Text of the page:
Chile | 2017 | directed by Lucio A. Rojas
Logline: Four young women arrive at a rural retreat, but are attacked by an older man and his adult son, leaving the women fighting for survival.
Part of a new wave of brutalism out of Latin America, this has the spine of a rape-revenge flick, wearing the torn and tattered clothes of political contempt, and is definitely the most savage and unrelenting horror movie I’ve witnessed since A Serbian Film (2010). Indeed Rojas has delivered a pulverising study of inhumanity, and it will likely shock the most jaded horrorphile. Trauma is exactly what it says it is.
The movie opens in the dungeons of Chile, 1978, a country under the despotic rule of dictator Pinochet, who had endless atrocities committed by his military regime, killing thousands. A badly beaten woman prisoner is trussed up, with her legs spread. A high-ranking officer, aided by soldiers, injects her teenage son with some kind of potent steroid, and forces him to rape her, slices the boy’s face open with a knife, and then shoots his mother through the head at point blank range. The boy, trapped like a lab rat, vomits over his mother, unable to stop.
Cut to 2011, slam bam into the middle of a graphic sex scene between Camila (Macarena Carerre) and her girlfriend, Julia (Ximena del Solar). The contrast is so extreme, so sensational, it’s unintentionally absurd. From rape and cruelty to making love and tenderness. Okay, Rojas isn’t interested in subtly, even if he is making a movie with a political sub-text. He doesn’t beat around the bush (in fact, there’s no bush here at all, it’s South America, not even landing strips in this jungle hell, but I digress, sorry, tasteless humour in an attempt to lighten the mood)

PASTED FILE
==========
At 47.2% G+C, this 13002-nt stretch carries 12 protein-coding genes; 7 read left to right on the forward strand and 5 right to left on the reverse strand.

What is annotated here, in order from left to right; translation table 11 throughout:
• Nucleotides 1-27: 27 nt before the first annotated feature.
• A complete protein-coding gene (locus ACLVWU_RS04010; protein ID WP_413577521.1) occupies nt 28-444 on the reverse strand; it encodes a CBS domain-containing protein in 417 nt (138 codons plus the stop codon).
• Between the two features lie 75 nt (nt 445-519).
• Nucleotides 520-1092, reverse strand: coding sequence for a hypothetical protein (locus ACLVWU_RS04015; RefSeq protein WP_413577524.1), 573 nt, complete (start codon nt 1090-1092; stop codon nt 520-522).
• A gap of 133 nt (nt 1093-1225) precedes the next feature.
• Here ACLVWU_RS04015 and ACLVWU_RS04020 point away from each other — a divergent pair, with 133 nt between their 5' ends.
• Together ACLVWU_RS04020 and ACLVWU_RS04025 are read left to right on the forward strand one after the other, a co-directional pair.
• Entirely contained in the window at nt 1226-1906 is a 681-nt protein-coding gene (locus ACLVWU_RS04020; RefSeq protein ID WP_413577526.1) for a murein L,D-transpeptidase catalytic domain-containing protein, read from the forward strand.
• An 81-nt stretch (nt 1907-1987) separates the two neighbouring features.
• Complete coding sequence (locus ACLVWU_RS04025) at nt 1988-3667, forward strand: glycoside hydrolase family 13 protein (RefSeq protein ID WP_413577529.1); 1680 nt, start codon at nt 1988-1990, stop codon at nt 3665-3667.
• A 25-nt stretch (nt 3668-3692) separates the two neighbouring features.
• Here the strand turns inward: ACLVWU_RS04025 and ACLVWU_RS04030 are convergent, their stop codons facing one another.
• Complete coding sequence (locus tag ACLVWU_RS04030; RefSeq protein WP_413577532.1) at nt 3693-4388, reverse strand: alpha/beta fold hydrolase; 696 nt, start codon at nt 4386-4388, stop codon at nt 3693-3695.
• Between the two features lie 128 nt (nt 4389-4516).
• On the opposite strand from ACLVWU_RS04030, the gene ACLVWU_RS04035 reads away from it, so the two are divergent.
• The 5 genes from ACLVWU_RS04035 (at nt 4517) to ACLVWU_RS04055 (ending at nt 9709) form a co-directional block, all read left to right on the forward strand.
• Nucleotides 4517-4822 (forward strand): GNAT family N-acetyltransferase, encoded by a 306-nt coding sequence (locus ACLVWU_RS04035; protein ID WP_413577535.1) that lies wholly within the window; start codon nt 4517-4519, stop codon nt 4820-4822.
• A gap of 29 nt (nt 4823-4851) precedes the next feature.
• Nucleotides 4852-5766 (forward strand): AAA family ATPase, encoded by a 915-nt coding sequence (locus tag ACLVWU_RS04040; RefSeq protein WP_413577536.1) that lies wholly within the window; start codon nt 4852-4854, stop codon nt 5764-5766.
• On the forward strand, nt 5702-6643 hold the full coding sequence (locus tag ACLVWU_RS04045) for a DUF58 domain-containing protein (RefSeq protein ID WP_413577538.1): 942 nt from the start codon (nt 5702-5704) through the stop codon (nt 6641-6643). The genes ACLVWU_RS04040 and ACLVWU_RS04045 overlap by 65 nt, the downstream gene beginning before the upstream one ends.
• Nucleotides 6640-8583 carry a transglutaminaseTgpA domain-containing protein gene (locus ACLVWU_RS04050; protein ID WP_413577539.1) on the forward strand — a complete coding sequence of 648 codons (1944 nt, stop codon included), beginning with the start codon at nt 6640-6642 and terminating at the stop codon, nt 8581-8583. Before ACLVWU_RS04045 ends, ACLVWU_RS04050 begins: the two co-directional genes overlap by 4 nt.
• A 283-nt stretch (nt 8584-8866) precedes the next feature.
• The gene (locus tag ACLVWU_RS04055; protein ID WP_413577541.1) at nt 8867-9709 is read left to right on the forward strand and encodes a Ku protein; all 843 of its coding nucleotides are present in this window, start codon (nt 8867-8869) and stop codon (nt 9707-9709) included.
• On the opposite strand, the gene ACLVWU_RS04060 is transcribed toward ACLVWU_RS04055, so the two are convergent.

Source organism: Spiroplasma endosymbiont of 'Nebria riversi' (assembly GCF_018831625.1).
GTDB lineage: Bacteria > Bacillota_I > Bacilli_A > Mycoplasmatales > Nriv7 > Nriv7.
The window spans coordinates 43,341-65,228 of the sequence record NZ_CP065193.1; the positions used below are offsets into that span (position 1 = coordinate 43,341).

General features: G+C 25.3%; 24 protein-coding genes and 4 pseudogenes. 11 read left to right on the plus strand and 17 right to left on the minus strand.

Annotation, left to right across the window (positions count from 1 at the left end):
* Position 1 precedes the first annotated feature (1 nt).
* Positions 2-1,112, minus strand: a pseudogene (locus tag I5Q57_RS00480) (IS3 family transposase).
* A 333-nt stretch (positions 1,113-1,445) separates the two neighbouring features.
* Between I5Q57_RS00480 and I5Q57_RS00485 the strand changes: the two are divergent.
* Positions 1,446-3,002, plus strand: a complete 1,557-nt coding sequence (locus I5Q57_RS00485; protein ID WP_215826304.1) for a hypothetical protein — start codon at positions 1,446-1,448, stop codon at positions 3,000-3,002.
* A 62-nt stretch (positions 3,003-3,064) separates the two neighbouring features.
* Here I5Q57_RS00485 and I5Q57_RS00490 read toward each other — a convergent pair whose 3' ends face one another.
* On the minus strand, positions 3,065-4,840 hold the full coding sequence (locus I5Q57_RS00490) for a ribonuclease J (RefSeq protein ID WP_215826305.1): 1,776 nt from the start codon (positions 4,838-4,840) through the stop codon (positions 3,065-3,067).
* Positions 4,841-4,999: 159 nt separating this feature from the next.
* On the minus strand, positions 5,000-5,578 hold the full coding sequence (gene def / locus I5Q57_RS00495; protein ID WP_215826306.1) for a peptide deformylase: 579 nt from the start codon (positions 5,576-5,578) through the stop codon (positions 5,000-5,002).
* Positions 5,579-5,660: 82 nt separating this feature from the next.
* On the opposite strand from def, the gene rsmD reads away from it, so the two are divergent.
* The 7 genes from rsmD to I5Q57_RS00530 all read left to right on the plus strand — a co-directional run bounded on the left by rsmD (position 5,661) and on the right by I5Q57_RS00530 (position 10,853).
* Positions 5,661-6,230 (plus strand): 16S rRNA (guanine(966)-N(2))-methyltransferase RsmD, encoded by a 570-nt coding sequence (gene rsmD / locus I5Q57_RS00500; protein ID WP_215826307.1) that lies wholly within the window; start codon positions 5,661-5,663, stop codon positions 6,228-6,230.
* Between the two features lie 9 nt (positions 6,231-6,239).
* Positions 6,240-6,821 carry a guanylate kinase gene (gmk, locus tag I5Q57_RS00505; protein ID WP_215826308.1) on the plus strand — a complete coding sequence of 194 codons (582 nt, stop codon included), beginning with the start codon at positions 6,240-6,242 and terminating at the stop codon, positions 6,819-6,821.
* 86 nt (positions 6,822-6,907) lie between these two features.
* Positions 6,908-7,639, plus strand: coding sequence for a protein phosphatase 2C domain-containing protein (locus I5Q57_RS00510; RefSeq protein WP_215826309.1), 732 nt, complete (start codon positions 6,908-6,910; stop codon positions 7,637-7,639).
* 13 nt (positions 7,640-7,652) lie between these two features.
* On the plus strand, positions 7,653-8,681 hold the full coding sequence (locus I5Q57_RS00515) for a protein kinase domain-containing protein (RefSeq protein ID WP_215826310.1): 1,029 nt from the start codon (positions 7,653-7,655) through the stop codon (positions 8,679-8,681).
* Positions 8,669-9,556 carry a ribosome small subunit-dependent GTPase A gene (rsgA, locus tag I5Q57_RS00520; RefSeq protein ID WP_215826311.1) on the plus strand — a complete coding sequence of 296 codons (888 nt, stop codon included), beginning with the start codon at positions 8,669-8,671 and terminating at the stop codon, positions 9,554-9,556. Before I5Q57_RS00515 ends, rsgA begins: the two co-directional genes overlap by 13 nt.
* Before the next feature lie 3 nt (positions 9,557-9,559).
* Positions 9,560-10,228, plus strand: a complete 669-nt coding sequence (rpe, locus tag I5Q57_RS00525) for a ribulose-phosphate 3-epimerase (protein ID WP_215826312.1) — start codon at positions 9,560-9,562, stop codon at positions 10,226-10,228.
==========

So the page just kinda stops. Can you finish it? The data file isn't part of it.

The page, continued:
Camila and Julia hook up Andrea (Catalina Martin), and Camila’s cousin Magdalena (Dominga Bofill). The four women pile into a small car and head out into the countryside to a family homestead outside of Santiago for a little rest and recreation. But they end up stopping at a dingy bar for directions, and are harassed by the local barflies. Juan (Daniel Antivilo) steps in and allows the women to leave the premises safely.
At the cottage the women unwind, but they are being watched. The two peeping toms enter the home. It is Juan, and his simple-minded son Mario (Felipe Rios). The two men have very bad things in mind. It’s not long before the women are pulled down into absolute hell.
For the second half of the movie the women must fight to survive. It’s a living nightmare. After a return to the bar where two policeman attempt to rescue the women, and fail badly, the group end up in a derelict warehouse where they must attempt to outwit Juan and Mario who have been living as monsters.
Indeed Trauma is a movie about monsters, human monsters, and the poor, poor victims of atrocity. Rojas doesn’t just slap his audience in the face, he king hits them with a clenched fist. With high production values and solid performances from the cast, especially the brave female actors, Trauma bears much similarity to A Serbian Film, not just in the technical departments, as the special effects are very impressive too, but also in the angry political perspective, though it’s hard to make the sub-textual connections when you are being sledgehammered with such atrocity ferocity (sorry, couldn’t resist that one).
Trauma is not an easy one to recommend. For the horrorphiles, yes, but for most everyone else, I would probably say, take proper heed, you will not come out the other side unscathed, for it is horrendously icky and ultra-violent. Even I felt like taking a long sudsy bath after watching it, and I am a seasoned, hardened horrorphile. That said, ultimately Trauma provides a modicum of light at the end, unlike the truly tenebrous denouement of A Serbian Film.
Trauma. It’s a very, very dark journey. Consider yourself warned.